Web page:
Does your kid avoid anything green? All veggies? Picky eating is a struggle for many families and vegetables are definitely one of the most challenging foods for young kids to enjoy. They naturally tend to prefer sweet foods - or quick, easy energy sources. So it's common for children to enjoy fruit, but shun more bitter vegetables. The good news is that fruit and veggies contain many of the same nutrients! Your child can find folate, vitamin C and fibre in both fruit and vegetables, so you can relax a bit.
One common tactic I want to chat about is sneaking pureed vegetables into your children's food. I don't recommend this, as it does not allow your child to experience that particular food and learn to like (or dislike!) it on their own. And at some point, they will also probably figure you out - possibly leading to distrust, a stronger dislike of the offending food and power struggles.
It's also not aligned with the "Division of Responsibility" principles, which...
Nutrition Month 2016 has come to a close. How did your 100 Meal Journey go? I was more conscious to try and include a veggie with each lunch, which was my pledge for the month! And just because April is no longer nutrition month doesn't mean you can't make a new goal! Practice your small goal over the entire month, and by end of the month it should be a new and healthy habit. So much better than going on and off of crash diets!
*This is a guest post from Sarah, a fellow dietitian & mom of three I requested Sarah share her story with you, as she has been through the experience of raising a very selective eater. Following The Division of Responsibility in Feeding, Sarah's son has finally has made it past the pickiest stage. I have many clients who are hesitant to believe that this method can really work. Well Felix is proof that patience pays off!!*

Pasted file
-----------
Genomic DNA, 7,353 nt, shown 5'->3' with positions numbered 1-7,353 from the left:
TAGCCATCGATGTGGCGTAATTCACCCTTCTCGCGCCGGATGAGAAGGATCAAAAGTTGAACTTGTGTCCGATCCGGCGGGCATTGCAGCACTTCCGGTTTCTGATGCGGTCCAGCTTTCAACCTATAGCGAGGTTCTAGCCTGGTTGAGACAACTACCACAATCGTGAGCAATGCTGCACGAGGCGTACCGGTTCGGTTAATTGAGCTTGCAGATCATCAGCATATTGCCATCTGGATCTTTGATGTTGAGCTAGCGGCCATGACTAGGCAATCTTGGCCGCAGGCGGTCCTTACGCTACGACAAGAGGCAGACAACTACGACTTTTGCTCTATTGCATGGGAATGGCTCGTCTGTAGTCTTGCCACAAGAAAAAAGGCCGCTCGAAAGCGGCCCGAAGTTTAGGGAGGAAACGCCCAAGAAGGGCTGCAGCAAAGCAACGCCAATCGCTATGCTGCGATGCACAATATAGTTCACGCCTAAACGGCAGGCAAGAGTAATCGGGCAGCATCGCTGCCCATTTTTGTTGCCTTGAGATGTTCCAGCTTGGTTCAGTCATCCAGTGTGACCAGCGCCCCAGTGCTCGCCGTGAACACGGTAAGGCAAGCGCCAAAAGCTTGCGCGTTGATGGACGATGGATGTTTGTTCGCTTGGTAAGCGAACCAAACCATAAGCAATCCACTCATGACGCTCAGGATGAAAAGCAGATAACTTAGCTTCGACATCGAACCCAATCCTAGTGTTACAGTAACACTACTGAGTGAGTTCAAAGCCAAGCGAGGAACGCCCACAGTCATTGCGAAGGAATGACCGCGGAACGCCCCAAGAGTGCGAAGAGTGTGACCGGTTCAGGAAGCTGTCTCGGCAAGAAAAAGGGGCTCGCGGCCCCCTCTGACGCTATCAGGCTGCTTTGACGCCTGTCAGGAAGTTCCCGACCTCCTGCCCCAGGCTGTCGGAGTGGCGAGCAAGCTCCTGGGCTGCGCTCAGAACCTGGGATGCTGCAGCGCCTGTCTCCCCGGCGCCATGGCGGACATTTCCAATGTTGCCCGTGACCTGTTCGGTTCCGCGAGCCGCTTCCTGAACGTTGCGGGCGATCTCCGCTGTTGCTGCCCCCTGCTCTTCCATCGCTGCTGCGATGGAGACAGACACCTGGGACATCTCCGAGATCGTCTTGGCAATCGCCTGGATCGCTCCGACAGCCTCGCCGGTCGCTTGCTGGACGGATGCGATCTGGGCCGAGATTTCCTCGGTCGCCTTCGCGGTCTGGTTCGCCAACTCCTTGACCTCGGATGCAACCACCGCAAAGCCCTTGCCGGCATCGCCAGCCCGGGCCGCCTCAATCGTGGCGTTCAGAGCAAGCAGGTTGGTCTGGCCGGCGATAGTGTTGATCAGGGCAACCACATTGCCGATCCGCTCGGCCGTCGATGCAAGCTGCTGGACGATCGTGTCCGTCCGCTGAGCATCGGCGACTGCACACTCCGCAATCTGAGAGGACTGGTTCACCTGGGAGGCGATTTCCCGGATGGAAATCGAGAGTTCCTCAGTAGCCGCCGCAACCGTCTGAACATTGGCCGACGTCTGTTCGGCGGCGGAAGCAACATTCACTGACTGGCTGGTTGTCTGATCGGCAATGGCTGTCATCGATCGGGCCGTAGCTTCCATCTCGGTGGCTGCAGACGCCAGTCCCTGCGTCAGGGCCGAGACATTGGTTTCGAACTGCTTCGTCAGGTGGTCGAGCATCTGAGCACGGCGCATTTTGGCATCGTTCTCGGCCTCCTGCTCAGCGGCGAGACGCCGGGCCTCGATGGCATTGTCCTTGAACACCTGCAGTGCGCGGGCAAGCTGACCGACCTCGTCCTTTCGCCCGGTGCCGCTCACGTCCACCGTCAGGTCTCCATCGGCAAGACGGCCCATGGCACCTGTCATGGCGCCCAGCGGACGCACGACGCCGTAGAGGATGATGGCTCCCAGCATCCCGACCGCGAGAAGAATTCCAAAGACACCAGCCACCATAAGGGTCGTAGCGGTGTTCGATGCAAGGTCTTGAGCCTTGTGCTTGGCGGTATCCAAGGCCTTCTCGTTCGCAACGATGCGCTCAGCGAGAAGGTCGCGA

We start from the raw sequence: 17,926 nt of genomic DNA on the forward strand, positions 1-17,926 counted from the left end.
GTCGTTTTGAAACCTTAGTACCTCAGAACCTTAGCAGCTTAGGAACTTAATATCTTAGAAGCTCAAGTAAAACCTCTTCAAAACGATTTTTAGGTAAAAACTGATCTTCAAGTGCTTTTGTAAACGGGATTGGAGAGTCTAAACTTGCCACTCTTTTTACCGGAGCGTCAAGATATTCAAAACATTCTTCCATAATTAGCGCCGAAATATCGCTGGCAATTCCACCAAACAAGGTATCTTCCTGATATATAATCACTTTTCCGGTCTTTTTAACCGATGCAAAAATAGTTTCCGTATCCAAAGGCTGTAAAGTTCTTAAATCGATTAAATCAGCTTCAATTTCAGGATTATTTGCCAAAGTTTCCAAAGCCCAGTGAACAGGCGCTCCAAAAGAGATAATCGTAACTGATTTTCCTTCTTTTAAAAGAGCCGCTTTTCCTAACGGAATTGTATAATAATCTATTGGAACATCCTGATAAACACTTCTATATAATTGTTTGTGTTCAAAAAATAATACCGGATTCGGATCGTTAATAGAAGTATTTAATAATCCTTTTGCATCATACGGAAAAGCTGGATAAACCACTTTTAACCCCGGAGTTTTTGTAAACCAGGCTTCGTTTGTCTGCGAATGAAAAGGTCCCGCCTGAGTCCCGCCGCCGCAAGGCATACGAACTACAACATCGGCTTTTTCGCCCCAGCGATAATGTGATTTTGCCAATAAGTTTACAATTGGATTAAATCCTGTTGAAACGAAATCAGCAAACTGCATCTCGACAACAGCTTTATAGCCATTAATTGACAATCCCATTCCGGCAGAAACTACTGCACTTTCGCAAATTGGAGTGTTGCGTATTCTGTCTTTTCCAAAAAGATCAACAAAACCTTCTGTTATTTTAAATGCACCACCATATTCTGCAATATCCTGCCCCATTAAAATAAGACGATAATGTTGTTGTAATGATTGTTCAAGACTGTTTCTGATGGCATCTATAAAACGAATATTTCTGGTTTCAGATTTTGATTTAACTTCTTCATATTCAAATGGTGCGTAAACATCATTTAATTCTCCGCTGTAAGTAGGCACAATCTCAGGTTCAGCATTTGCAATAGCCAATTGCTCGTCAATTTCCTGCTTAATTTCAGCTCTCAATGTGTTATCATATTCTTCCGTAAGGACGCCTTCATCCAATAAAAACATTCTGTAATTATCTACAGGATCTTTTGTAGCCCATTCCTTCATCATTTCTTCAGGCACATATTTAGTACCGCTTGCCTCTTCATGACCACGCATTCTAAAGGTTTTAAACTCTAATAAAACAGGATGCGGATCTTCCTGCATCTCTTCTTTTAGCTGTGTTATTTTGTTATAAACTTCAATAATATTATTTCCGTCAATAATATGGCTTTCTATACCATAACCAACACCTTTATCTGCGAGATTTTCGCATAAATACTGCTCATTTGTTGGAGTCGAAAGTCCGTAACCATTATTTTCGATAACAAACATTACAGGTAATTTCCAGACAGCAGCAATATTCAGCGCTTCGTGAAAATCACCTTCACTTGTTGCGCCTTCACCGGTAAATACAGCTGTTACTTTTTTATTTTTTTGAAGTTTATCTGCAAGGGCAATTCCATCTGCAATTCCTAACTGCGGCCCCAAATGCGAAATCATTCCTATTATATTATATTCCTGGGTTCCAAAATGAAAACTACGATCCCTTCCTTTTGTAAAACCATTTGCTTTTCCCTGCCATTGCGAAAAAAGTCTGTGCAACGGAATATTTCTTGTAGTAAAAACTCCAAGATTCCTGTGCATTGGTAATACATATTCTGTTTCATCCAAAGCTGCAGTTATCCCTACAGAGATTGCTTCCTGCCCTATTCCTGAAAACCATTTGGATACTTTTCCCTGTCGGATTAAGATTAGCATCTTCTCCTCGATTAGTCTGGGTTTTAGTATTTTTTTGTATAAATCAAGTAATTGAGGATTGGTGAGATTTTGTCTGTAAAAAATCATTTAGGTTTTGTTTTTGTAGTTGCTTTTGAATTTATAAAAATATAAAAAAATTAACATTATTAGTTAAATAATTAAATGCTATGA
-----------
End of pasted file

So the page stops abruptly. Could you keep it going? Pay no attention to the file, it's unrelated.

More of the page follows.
"I first became interested in pediatric nutrition after my first year of university. I had a job at the local community health unit, working for the community nutritionist as a summer student. She encouraged me to read all of Ellyn Satter’s books on child feeding. This was my introduction to the feeding relationship. Ms. Satter defines the roles of parents and children in feeding and her 30+ years of research show how trying to do your child’s job with feeding or letting them do your job can lead to a dysfunctional feeding...
Whether your summer is full of road trips or day-trips to the park, if your kids are like mine, their first question is “Do you have any snacks mom?” Us moms have to be prepared to avoid hangry kids and repeated, expensive trips to the lake ‘snack shack’ store. Here are some ideas for easy, portable snacks:
1) Fresh fruit is easy to grab and healthy. But can be a mushy, juicy mess at the bottom of your diaper bag! I love dehydrated fruit, which is becoming easier to find at your Cost-co or grocery store. Bonus –it’s very light to lug around!
2) Dried fruit and nuts (or trail-mix) are another go-to for my kids. It’s energy and nutrient-dense, and doesn’t take up too much space in the diaper bag! You can also make your own snack mix with add-ins like: whole grain cereal, popcorn, pretzel sticks pumpkin or sunflower seeds, nuts & your favourite dried fruit.
3) Keep baggies of sliced veggie sticks in the fridge for easy-to-grab...
My kids can’t WAIT for Halloween. How much fun is it to dress up and go door-to-door for a free candy-overload!? I too remember the excitement of going from house to house, hoping for as many full-sized chocolate bars as possible. But now as parents, I know many of us dread letting our kids eat a pillowcase full of sugar and food colouring. Here are some ides to make Halloween healthier, and how you can deal with the candy overload at home: